Looking for a new way to enjoy music on your computer? Watch this demo to see how to use Windows Media Player to create an auto playlist for your next party.
Create or change an auto playlist in Windows Media Player
Use Windows Media Player to create the perfect playlist for every occasion
Dinner’s in the oven and your first guest is at your front door. You’ve thought of all the details except for one: the music. Don’t panic. There’s a cool feature in Windows Media Player that'll help you create a great playlist in just about a minute.
Hi, I’m John Shaw, a writer on the Windows team here at Microsoft. Today I’m going to show you how to create an auto playlist that’ll be perfect for your next party.
My home computer is connected to some great sounding speakers. When I want background music for when friends pop by, I usually fire up Windows Media Player and start playing one of my auto playlists.
An auto playlist is a way to create a list of songs that have one or more things in common. For example, I’m going to create an auto playlist that includes items that are in the “rock” genre that I’ve previously rated 4 stars or higher.
To get started, I'll open Windows Media Player. I'll click Library, and then I'll click Create Auto Playlist. I’m going to call mine “Party Mix - Rock.”
Now, I need to start selecting my search criteria. In this case, I need to make my playlist search for all songs in the rock genre.
I’ll do this by clicking the green plus sign below the “Music in my library” section, and then I’ll choose Genre from the list of search criteria. Next, I’ll choose Rock from the list of available genres in my library.
If I stopped here, Windows Media Player would search for all rock songs in my library—that’s about 2,000 songs. Because I want my playlist to only include my favorite songs, I need to narrow down my search a little bit more.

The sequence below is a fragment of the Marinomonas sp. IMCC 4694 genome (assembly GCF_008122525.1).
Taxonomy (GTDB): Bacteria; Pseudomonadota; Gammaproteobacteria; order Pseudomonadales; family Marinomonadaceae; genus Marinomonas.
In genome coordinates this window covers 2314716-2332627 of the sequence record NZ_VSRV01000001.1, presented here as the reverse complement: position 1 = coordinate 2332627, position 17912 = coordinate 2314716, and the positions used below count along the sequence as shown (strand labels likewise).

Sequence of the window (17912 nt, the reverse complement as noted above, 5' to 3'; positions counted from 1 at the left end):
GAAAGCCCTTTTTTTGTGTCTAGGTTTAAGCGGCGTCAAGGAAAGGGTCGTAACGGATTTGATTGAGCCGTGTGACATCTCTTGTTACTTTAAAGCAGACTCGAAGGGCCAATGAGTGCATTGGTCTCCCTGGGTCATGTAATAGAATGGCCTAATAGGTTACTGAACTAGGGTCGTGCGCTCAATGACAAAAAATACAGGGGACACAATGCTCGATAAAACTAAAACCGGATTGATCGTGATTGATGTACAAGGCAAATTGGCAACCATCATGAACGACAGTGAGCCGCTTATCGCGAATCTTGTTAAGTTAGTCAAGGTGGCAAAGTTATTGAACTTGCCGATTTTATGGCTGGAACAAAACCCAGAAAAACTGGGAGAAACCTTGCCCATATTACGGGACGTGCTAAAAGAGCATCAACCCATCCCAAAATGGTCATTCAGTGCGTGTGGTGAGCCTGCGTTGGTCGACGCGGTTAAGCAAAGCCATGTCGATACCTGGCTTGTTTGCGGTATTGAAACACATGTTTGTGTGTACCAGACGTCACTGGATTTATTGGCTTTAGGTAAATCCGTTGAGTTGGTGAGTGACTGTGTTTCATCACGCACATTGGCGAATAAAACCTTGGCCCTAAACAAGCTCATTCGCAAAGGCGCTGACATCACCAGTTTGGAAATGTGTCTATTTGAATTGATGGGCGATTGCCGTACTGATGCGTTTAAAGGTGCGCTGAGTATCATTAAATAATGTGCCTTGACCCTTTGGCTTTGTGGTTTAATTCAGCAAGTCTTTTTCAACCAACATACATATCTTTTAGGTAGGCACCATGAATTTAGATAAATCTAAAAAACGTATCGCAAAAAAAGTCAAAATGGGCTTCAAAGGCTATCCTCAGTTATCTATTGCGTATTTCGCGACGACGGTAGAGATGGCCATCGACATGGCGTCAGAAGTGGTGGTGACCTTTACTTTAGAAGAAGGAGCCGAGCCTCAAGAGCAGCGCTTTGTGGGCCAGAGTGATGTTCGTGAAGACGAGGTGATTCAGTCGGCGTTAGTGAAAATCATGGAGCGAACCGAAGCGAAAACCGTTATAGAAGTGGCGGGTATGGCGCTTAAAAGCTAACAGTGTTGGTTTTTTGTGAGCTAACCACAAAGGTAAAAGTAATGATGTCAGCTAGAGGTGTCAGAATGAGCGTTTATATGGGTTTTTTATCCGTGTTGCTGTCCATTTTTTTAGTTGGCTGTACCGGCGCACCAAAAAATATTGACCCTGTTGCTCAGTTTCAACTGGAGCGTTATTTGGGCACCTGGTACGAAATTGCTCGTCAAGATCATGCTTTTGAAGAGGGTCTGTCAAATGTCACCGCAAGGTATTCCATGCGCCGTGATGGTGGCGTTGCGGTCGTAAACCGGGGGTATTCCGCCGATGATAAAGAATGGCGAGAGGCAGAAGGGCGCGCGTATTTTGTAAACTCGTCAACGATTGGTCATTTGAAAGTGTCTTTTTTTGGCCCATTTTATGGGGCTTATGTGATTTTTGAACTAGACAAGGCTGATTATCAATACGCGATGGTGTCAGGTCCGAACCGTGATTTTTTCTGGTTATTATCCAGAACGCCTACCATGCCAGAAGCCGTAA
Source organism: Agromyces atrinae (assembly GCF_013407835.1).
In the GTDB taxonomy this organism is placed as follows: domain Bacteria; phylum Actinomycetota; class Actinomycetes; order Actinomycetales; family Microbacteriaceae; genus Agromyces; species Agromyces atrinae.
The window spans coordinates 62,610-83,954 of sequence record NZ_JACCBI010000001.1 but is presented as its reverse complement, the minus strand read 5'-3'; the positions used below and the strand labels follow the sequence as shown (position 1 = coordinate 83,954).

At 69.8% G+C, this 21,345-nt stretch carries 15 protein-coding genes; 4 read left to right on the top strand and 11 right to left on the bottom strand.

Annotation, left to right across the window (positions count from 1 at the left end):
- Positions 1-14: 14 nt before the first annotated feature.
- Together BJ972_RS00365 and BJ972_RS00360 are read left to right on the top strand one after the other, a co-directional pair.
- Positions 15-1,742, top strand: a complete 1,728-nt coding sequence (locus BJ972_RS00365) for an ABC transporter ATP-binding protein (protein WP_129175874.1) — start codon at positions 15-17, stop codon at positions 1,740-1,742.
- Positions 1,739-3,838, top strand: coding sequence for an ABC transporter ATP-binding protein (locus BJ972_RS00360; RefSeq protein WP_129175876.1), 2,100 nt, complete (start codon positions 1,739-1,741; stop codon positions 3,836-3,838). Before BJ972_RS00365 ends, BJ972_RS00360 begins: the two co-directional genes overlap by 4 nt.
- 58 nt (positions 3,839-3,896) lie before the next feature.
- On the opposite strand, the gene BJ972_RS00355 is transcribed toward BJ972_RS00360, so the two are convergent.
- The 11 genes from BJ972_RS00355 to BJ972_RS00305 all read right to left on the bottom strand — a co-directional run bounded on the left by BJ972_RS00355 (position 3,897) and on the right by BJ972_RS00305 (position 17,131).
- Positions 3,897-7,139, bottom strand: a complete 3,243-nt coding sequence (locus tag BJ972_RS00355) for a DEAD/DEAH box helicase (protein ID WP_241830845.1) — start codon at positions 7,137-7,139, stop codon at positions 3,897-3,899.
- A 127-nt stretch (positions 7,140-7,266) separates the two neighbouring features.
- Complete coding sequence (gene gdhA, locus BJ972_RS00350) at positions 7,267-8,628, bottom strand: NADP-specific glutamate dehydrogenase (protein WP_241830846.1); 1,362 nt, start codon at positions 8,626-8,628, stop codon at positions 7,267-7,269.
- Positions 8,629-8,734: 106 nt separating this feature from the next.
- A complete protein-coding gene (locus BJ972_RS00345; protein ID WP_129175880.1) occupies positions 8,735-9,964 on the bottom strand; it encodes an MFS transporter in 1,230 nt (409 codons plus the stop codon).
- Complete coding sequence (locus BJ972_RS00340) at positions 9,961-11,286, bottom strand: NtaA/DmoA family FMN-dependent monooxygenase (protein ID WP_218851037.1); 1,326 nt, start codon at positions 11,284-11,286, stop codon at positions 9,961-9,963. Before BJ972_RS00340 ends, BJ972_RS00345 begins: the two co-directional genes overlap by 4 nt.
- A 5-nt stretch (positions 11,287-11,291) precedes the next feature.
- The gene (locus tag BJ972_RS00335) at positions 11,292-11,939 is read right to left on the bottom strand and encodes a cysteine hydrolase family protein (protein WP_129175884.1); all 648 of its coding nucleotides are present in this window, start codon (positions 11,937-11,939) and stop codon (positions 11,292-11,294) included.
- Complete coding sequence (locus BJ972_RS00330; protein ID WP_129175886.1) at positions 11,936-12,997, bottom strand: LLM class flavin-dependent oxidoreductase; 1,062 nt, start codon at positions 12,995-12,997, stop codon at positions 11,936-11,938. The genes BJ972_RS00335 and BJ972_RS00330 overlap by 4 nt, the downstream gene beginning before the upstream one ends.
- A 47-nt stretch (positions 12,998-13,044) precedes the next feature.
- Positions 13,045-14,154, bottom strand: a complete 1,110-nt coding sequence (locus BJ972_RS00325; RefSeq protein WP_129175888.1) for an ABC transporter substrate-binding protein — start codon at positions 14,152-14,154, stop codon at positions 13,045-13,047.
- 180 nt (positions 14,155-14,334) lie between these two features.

I’ll do this by clicking the plus sign below my genre criteria. Then I’ll choose My Rating from the list. It’s already set to 4 stars or higher, so I don’t need to make any further changes here.
I could add other search criteria to my playlist if I wanted to include or exclude other items, but this is all I need for now. So, I’ll click OK to save my playlist.
When I do this, Windows Media Player searches for items in my library that match my search criteria and then displays the list of songs. You can see that my list now includes about 500 rock songs because I chose to exclude items that weren't rated 4 stars or higher.
When my guests arrive, I'll need to find my playlist. To view all of my playlists, I'll click the Playlists category in the Navigation pane. Then I'll choose the particular item that I want to play.
If I make changes to my library later, such as changing some ratings or downloading new rock songs, my playlist will automatically update to include any items that match my criteria. This can be a tremendous time saver.
That’s how you create an auto playlist in Windows Media Player. When you get the hang of it, try experimenting with different search criteria.
For example, use the “Date last played” criteria to build a playlist of music that you haven’t listened to in a while. Or, create a playlist of music from a particular decade using the “Release year” search criteria.
Creating an auto playlist is easy and your options are virtually limitless.